There is no legal definition for the term ‘organic’ in relation to gardening or gardening products – so do the claims made on ‘natural’ and ‘organic’ products stand up to scrutiny?
Many of us claim to use fewer chemicals in the garden these days, and a raft of ‘organic’ or ‘natural’ products – including pesticides, plant foods and fertilisers – have appeared on our garden centre shelves.
But what exactly does ‘natural’ or ‘organic’ mean in a gardening context? Unlike the farming and food industries, there is no legal definition for the term ‘organic’ in relation to gardening or gardening products.
More than half of the 4,000 Which? members we surveyed said they felt confused about what the terms ‘natural’ and ‘organic’ mean. A quarter thought they’re interchangeable. The majority associated the term ‘organic’ with products that are made with natural materials – but that was also the definition of ‘natural’!
So what do the green claims made on gardening products actually mean – and is greenwash (misleading green marketing) an issue?
What we did
The team at Which? Gardening bought 14 garden products, including plant foods, pesticides and herbicides, all claiming to be ‘natural’ and/or ‘organic’.
They then asked Dr Margi Lennartsson, Director of Programmes and Pauline Pears, Publishing Editor at Garden Organic, the UK’s leading organic gardening organisation, for their opinion on the products’ labelling. Garden Organic has recently devised its own ‘Organic Gardening Guidelines‘, based on the criteria, principles and practices that organic agriculture is expected to meet.
Below are some of the claims found on the packaging – and Garden Organic’s opinion of them.
Garden Organic’s comments on the environmental claims made
‘100% chemical free’
‘We assume this is meant to imply that the product contains no manmade synthetic fertilisers. But a chemical substance is simply something with a specific chemical compostition – such as water!
‘Natural’, ‘Uses nature’s own ingredients’ and ‘Uses natural ingredients’
‘These phrases imply that the products contain materials found in the natural world, and not man-made chemicals. In most cases it would appear that the products are based on materials found in nature which have then been processed/ extracted in some way.
Although ‘natural’ sounds as if it must be environmentally friendly, and generally safe to everything and everyone, this cannot be taken as a given. Creosote, now banned as a wood preservative, used to be promoted as natural as it was extracted from coal – a product found in nature, of plant origin!’
‘100% natural active ingredient’ and ‘Contains natural active ingredient’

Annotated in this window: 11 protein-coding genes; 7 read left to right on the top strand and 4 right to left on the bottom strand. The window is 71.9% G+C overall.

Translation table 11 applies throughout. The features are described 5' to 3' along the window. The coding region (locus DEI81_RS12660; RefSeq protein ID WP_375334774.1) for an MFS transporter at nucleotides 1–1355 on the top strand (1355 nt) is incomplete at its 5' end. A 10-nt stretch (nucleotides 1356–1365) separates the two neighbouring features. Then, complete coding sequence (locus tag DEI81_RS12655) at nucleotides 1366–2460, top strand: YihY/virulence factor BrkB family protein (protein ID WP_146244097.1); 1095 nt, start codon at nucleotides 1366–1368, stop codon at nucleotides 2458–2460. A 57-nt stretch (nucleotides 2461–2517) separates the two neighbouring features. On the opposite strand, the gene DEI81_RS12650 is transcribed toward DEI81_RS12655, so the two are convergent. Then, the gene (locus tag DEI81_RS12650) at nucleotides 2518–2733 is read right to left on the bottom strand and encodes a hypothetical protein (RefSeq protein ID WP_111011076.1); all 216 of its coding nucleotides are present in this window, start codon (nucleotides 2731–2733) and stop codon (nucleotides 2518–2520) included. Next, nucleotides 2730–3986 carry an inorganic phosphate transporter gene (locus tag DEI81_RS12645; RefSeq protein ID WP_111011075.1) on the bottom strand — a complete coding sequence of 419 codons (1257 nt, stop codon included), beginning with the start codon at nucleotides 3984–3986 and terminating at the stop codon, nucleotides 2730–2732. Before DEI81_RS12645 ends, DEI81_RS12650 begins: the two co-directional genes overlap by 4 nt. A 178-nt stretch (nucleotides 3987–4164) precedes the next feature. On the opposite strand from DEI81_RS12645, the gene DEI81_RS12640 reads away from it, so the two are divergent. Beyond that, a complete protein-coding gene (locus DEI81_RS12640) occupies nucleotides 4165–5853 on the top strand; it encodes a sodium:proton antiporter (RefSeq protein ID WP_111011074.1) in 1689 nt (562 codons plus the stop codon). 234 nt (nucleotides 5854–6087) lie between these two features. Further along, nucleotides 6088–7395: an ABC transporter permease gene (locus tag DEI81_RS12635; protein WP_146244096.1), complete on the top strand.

‘This means that the active ingredient – ie the thing that kills the pest – has its origin in nature, though it may contain other non-natural materials.’
‘Suitable for organic farming’
‘The claim on the packaging may well be true with regard to the product ingredients but a registered organic farmer could not use this statement as a go-ahead for using it. For a product to be used on an organic farm it would have to be verified by a certification body.’
‘Fights bugs the way nature does’
‘This means that the product is based on a natural ingredient – for example, pyrethrum. But ‘Nature’ doesn’t go around spraying things!’
‘This is a serious claim, but one that does not require approval by anybody.’
‘Organic’ and ‘organically’
‘As there’s no legal definition of ‘organic’ for gardening products the word can be used very loosely. Battery chicken manure may be labelled as ‘organic’ because it is of living origin, but Garden Organic would not consider it suitable for an organic garden because of the way the poultry is kept and fed.’
Garden Organic’s Verdict
‘The descriptions and phrases on the packets have no legal status, and their definition is very open to interpretation. Simplification and consistency across all products (or even across those in the same range) would make consumers’ life a lot easier!’
Which? Policy adviser Rebecca Owen-Evans says: ‘Which? wants to see clear, meaningful green claims that are backed up by evidence so that consumers can make a truly informed choices.
‘The Government’s Green Claims Code has been available since 1998, and the Practical Guidance that goes with it is being updated and due to be issued anytime now.
‘The Code advises that claims should not be vague or ambiguous, so we’re concerned to see the phrase ‘environmentally-friendly’ appearing on packaging. The Code says that this term should not be used and that all claims should make clear what environmental impact or improvement they relate to.
‘We very much doubt that any ‘chemical free’ product exists – although if it does, the Royal Society of Chemistry may be interested to hear about it. In 2010 they launched a competition with a £1 million bounty for the first person who could create one and present them with it!
‘We want the Government to make sure that industry knows about its updated Guidance, and that there are shared standards and definitions for green claims that both consumers and marketers can understand. With those in place, it would be easier for companies and consumers alike to know when claims have overstepped the mark.’
If you see what you think is a misleading green claim on packaging, email firstname.lastname@example.org.
The full report on ‘Green’ labels can be found in the Jan/Feb 2011 issue of Which? Gardening. To try 3 issues for £1, click here.
What’s your opinion?
Do you use ‘natural’ gardening products? If so, do you still believe the claims on their packaging, or do you think they’re a load of greenwash? Join the debate on Which? Conversation.